• Securing wireless access points: Who has access to the Jewels, for how long & why? Incorporating something as simple as ensuring the SSID feature is being used in the “wireless network” settings options can be an extra precaution to secure wireless access. Here are nine easy steps to share with the boss (and his family) on how to secure wireless access points.
  • Dedicated resources are inevitable: Who “manages” the management? Is there a designated “key management support” role on your staff? Many organizations are implementing a two-person back-up and access redundancy, which provides the additional value of sharing the trust (as well as the accountability for what is being “trusted”). While executives are good at being “executives,” it doesn’t hurt to bring in an SME or two to keep things safe while the bosses are away, writes Ricoh Danielson. “Work to create a culture that allows others to work together in the interest of security.”
  • Upgrade legacy systems: (“We know you like your palm, but…”). Advancements in technology needs to make sense for everybody in the organization—including the C-Suite. Moving off outdated applications and systems to newer tech is often fraught with complexity, but is essential to keep costs of management/ maintenance (and security) in check. Here’s a five-step process offered by Samsung to help keep the peace during a legacy migration. If the policy is meant to keep the business safe at all levels, then the Boss will have to surrender that old Galaxy Note for the new version (as long as it’s part of a defined migration strategy). Vendors such as Lookout do a pretty good job of providing an added layer of security for mobile devices.

3. Remote and travel Wi-Fi risks

When defending the business environment and protecting sensitive information, business operations must run seamlessly and consistently, based on a set of frameworks, policies and mandates that have been articulated by the organization, and remote access must be treated as a privilege from all points throughout the organization. Symantec suggests a good offense starts with a good defense.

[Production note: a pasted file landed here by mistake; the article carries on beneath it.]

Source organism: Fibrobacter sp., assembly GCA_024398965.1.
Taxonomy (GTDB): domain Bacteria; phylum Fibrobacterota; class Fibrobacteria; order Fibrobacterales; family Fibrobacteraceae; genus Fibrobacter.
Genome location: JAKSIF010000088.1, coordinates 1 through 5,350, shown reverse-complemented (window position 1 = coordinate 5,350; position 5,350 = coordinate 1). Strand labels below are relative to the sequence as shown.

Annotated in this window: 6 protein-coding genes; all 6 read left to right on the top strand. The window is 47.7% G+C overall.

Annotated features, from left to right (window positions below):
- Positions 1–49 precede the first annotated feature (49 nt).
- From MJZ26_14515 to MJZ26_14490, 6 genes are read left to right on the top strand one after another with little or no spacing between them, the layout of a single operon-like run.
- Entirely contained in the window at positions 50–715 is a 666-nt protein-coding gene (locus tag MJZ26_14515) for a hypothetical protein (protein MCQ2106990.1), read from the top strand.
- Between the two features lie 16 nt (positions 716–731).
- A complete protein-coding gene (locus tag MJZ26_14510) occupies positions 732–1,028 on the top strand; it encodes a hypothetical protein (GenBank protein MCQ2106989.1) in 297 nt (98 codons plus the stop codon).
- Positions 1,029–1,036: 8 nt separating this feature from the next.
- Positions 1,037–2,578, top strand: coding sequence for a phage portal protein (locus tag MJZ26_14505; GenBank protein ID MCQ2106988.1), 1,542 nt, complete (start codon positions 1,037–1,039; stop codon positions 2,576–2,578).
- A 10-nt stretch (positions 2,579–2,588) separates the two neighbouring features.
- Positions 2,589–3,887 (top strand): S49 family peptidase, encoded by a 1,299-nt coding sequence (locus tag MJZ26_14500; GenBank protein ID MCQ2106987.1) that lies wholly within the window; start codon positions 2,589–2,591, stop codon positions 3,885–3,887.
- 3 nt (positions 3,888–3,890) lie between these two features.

For contingency, business continuity and DLP purposes, key decision makers from across the organization must work in concert and agree on a forced (and fixed) set of parameters for operating in remote computing conditions, and should address the following key elements to maintain vigilance over corporate assets:

  • Mobility: The world of mobile computing has become the new standard for organizations as well as individuals. With Gartner’s report of more than $100 billion to be spent on IT security by next year, the level of flexibility in what can be used as “remote devices,” and whether the range of acceptable devices can be “hardened” by the organization (to meet GRC / ISMS / Security Mandate requirements), can become a major investment for any size organization.
  • Connectivity: Executives often require a higher degree of accessibility, as well as flexibility in communicating with the corporate assets. Execs must remain productive and accessible with colleagues and clients with more flexibility than their respective subordinates. Because of the rate of speed in which “business” is now conducted from day to day, IT infrastructures must maintain even greater vigilance (while maintaining a sense of decorum), as business executives are required to do more “from the road” than from the office. Keeping sensitive information by exposing it to unprotected environments is an important element in balancing “accessibility” with protecting critical assets.
  • Accessibility:  It’s often about “risk appetite” and “risk tolerance.” Who has access is important, but “what is being accessed and why?” can be mission-critical to the long-term success (and failure) of a business and its executive team. Maintaining a predetermined set of operating guidelines for which part of the organization is accessed, by whom, for how long and from which devices/location, can mean the difference between compromise and catastrophic failure.